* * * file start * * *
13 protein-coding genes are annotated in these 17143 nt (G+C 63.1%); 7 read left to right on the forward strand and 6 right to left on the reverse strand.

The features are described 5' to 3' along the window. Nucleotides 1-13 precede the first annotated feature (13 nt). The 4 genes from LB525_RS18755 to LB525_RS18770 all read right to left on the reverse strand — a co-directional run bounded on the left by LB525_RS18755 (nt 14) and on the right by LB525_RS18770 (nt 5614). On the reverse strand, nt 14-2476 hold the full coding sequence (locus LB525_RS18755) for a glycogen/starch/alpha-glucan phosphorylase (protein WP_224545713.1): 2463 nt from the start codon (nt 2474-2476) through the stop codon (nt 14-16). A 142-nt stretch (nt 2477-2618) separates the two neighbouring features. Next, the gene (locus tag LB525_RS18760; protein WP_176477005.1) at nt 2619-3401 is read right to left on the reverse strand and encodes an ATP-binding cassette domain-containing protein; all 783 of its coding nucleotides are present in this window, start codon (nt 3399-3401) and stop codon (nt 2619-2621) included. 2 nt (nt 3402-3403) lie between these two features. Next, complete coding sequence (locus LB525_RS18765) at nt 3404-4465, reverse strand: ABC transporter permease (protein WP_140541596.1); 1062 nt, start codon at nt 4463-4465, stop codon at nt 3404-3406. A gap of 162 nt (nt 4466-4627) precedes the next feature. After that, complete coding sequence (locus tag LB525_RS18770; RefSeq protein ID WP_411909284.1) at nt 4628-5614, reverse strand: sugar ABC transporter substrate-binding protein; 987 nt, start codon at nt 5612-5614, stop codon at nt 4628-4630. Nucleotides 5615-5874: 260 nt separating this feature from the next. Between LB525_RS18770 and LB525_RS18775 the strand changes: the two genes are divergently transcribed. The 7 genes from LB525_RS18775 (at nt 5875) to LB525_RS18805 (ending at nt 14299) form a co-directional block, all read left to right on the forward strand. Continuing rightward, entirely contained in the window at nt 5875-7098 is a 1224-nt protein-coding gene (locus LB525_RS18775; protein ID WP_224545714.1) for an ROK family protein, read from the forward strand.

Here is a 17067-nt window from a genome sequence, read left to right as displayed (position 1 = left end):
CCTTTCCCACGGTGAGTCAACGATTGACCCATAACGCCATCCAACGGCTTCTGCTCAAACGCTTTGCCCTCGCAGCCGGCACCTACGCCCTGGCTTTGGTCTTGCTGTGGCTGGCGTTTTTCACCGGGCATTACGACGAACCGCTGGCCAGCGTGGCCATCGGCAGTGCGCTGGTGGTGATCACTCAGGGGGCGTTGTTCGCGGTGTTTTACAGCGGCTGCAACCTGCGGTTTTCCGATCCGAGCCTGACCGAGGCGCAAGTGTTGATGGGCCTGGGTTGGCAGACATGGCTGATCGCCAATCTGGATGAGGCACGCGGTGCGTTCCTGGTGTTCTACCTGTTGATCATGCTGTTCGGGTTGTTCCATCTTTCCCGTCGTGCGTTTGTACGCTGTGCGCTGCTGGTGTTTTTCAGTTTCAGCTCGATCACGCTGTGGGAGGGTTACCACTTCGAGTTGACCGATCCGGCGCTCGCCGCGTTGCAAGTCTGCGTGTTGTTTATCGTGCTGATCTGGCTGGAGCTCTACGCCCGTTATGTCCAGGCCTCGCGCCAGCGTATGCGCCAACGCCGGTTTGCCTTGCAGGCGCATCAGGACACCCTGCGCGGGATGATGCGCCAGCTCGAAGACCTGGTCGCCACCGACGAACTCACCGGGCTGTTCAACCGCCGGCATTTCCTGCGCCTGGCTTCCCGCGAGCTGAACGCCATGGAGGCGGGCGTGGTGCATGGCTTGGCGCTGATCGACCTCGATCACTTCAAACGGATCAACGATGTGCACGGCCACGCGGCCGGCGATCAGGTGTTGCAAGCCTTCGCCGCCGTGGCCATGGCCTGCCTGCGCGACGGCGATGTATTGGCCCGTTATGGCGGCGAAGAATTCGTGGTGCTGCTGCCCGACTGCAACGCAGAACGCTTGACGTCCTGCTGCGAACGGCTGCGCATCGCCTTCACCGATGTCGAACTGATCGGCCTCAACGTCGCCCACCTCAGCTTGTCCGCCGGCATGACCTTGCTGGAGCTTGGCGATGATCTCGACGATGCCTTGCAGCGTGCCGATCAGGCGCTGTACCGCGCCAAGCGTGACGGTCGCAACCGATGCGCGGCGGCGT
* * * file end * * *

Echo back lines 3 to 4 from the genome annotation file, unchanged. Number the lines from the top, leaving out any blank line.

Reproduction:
Here is a 17067-nt window from a genome sequence, read left to right as displayed (position 1 = left end):
CCTTTCCCACGGTGAGTCAACGATTGACCCATAACGCCATCCAACGGCTTCTGCTCAAACGCTTTGCCCTCGCAGCCGGCACCTACGCCCTGGCTTTGGTCTTGCTGTGGCTGGCGTTTTTCACCGGGCATTACGACGAACCGCTGGCCAGCGTGGCCATCGGCAGTGCGCTGGTGGTGATCACTCAGGGGGCGTTGTTCGCGGTGTTTTACAGCGGCTGCAACCTGCGGTTTTCCGATCCGAGCCTGACCGAGGCGCAAGTGTTGATGGGCCTGGGTTGGCAGACATGGCTGATCGCCAATCTGGATGAGGCACGCGGTGCGTTCCTGGTGTTCTACCTGTTGATCATGCTGTTCGGGTTGTTCCATCTTTCCCGTCGTGCGTTTGTACGCTGTGCGCTGCTGGTGTTTTTCAGTTTCAGCTCGATCACGCTGTGGGAGGGTTACCACTTCGAGTTGACCGATCCGGCGCTCGCCGCGTTGCAAGTCTGCGTGTTGTTTATCGTGCTGATCTGGCTGGAGCTCTACGCCCGTTATGTCCAGGCCTCGCGCCAGCGTATGCGCCAACGCCGGTTTGCCTTGCAGGCGCATCAGGACACCCTGCGCGGGATGATGCGCCAGCTCGAAGACCTGGTCGCCACCGACGAACTCACCGGGCTGTTCAACCGCCGGCATTTCCTGCGCCTGGCTTCCCGCGAGCTGAACGCCATGGAGGCGGGCGTGGTGCATGGCTTGGCGCTGATCGACCTCGATCACTTCAAACGGATCAACGATGTGCACGGCCACGCGGCCGGCGATCAGGTGTTGCAAGCCTTCGCCGCCGTGGCCATGGCCTGCCTGCGCGACGGCGATGTATTGGCCCGTTATGGCGGCGAAGAATTCGTGGTGCTGCTGCCCGACTGCAACGCAGAACGCTTGACGTCCTGCTGCGAACGGCTGCGCATCGCCTTCACCGATGTCGAACTGATCGGCCTCAACGTCGCCCACCTCAGCTTGTCCGCCGGCATGACCTTGCTGGAGCTTGGCGATGATCTCGACGATGCCTTGCAGCGTGCCGATCAGGCGCTGTACCGCGCCAAGCGTGACGGTCGCAACCGATGCGCGGCGGCGT